Mining company, Lonmin, says a decision to engage state agencies in the period leading up to the August 16 Marikana tragedy was simply part of a process aimed at achieving normality.
Lonmin's responded to claims by legal teams for the families of dead miners that they had picked up email between mine bosses and government that encouraged action against striking miners.
ANC heavyweight and businessman Cyril Ramaphosa's name was mentioned. Lonmin says it's not responsible for law enforcement and it stands to reason that it would communicate with government to find a peaceful resolution.
Meanwhile, attempts to end the illegal strike at Bokoni Platinum mine at Atok in Limpopo have failed. Management is adamant that it will not talk to unrecognised unions.
Workers now say they no longer want the unions the mines recognise, to represent them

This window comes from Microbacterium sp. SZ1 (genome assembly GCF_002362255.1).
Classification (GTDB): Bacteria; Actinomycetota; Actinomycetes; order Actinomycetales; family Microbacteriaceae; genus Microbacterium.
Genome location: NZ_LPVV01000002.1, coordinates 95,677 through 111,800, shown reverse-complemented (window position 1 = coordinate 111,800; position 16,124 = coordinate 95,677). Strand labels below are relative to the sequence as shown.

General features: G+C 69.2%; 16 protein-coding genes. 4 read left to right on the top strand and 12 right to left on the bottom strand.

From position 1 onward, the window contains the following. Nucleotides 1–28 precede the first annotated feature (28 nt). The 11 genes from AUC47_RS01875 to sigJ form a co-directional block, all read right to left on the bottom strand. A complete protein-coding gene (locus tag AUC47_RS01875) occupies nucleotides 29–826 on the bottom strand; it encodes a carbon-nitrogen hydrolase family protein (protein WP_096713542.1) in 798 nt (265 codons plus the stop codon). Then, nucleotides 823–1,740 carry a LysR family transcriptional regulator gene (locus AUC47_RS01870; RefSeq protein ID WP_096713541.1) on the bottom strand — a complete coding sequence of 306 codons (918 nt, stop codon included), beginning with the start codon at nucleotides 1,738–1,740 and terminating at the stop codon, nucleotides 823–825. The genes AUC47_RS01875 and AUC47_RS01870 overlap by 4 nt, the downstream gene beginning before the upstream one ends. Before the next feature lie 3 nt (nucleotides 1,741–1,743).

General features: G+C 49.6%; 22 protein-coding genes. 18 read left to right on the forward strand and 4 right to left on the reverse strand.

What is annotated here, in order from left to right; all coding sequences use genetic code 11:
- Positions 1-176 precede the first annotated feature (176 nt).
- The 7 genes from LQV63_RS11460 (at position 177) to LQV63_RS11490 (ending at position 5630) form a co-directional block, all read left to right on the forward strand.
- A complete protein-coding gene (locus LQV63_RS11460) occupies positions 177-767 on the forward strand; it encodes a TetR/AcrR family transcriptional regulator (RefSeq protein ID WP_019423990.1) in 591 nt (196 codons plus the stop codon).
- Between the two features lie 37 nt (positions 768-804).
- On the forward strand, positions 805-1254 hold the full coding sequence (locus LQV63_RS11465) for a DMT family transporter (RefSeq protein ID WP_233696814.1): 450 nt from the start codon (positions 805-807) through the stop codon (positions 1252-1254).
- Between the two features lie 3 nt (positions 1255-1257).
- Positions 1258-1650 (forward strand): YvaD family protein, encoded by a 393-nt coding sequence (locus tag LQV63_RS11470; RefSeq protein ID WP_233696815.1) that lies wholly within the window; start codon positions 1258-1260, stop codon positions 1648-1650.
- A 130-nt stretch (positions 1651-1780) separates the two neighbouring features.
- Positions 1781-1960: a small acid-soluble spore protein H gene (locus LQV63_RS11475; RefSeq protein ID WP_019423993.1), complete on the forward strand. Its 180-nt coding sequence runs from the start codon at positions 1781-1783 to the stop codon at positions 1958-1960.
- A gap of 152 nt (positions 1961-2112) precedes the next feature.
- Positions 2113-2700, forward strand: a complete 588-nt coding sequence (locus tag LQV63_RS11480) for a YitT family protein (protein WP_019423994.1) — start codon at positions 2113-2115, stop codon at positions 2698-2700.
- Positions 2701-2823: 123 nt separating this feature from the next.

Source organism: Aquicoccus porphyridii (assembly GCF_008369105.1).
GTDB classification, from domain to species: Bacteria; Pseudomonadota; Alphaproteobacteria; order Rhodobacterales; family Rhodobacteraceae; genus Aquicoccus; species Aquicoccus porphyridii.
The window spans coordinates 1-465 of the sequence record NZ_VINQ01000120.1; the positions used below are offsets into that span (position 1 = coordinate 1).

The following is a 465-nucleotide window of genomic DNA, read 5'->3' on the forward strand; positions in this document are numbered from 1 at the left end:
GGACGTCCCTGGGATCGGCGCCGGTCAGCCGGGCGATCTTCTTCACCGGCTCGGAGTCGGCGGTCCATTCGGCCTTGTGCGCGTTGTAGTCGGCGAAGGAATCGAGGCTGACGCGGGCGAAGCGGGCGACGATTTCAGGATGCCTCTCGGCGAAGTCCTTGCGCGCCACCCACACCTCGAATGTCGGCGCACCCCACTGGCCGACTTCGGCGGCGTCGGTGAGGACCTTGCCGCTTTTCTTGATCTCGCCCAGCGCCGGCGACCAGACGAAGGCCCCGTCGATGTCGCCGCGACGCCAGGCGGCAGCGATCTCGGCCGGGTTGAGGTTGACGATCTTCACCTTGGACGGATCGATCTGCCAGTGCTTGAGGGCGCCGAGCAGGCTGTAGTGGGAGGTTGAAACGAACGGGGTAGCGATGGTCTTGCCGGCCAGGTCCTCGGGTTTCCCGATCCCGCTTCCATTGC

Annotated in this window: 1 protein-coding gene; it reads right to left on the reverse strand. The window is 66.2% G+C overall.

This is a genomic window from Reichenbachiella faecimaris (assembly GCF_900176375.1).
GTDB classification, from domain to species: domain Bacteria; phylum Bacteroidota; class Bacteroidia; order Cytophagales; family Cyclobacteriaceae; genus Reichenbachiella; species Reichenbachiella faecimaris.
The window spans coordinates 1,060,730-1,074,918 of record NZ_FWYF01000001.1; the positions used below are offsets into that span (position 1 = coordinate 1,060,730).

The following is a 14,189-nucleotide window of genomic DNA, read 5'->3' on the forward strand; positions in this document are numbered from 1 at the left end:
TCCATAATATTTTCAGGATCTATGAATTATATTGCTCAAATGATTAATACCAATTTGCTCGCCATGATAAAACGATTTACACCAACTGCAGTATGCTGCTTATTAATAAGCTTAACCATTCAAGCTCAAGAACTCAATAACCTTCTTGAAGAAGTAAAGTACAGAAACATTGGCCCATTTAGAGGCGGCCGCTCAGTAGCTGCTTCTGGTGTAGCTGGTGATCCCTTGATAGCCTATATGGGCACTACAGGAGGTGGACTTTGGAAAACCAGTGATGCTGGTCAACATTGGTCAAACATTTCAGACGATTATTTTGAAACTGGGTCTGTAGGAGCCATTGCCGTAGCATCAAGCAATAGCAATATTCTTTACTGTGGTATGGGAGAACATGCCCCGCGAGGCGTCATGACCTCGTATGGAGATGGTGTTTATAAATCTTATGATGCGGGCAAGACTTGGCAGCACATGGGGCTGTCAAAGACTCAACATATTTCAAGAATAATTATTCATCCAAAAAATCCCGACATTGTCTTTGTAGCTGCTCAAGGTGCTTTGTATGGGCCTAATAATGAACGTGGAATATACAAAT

Workers now say they no longer want the unions the mines recognise, to represent them. They are demanding a monthly salary of R16 500, after deductions.
Management has refused to heed their call or talk to their representatives. They were given an ultimatum to return to work or face dismissal, but ignored the ultimatum.
Last week they were dismissed. Workers say they will not be represented by National Union of Mineworkers and Transport and Allied Workers Union of SA
Police are keeping a strong presence in the area.